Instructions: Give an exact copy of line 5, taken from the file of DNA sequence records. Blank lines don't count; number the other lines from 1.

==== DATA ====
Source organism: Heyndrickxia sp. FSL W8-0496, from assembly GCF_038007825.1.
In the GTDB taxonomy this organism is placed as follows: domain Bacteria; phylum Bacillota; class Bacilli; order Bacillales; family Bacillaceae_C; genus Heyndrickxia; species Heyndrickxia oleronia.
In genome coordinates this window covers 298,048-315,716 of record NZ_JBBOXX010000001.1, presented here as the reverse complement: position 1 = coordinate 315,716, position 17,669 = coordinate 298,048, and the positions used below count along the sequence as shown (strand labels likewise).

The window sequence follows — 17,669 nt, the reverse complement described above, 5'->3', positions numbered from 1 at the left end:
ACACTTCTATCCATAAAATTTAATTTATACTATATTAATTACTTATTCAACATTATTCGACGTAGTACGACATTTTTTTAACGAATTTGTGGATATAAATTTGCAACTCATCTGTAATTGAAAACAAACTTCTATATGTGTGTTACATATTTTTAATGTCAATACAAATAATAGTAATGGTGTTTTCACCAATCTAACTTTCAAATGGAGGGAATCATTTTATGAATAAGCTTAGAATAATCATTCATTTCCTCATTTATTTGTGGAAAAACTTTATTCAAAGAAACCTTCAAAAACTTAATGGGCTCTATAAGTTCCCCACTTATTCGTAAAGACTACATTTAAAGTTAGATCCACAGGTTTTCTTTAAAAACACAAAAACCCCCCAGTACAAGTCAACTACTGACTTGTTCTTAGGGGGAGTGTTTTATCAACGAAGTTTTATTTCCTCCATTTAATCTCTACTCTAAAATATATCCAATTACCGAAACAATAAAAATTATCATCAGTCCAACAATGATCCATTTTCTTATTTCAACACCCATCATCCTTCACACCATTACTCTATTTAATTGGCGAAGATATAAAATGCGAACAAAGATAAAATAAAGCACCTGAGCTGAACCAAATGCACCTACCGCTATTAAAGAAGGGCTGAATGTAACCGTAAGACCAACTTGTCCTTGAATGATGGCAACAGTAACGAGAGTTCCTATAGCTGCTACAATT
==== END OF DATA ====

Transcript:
ACACTTCTATCCATAAAATTTAATTTATACTATATTAATTACTTATTCAACATTATTCGACGTAGTACGACATTTTTTTAACGAATTTGTGGATATAAATTTGCAACTCATCTGTAATTGAAAACAAACTTCTATATGTGTGTTACATATTTTTAATGTCAATACAAATAATAGTAATGGTGTTTTCACCAATCTAACTTTCAAATGGAGGGAATCATTTTATGAATAAGCTTAGAATAATCATTCATTTCCTCATTTATTTGTGGAAAAACTTTATTCAAAGAAACCTTCAAAAACTTAATGGGCTCTATAAGTTCCCCACTTATTCGTAAAGACTACATTTAAAGTTAGATCCACAGGTTTTCTTTAAAAACACAAAAACCCCCCAGTACAAGTCAACTACTGACTTGTTCTTAGGGGGAGTGTTTTATCAACGAAGTTTTATTTCCTCCATTTAATCTCTACTCTAAAATATATCCAATTACCGAAACAATAAAAATTATCATCAGTCCAACAATGATCCATTTTCTTATTTCAACACCCATCATCCTTCACACCATTACTCTATTTAATTGGCGAAGATATAAAATGCGAACAAAGATAAAATAAAGCACCTGAGCTGAACCAAATGCACCTACCGCTATTAAAGAAGGGCTGAATGTAACCGTAAGACCAACTTGTCCTTGAATGATGGCAACAGTAACGAGAGTTCCTATAGCTGCTACAATT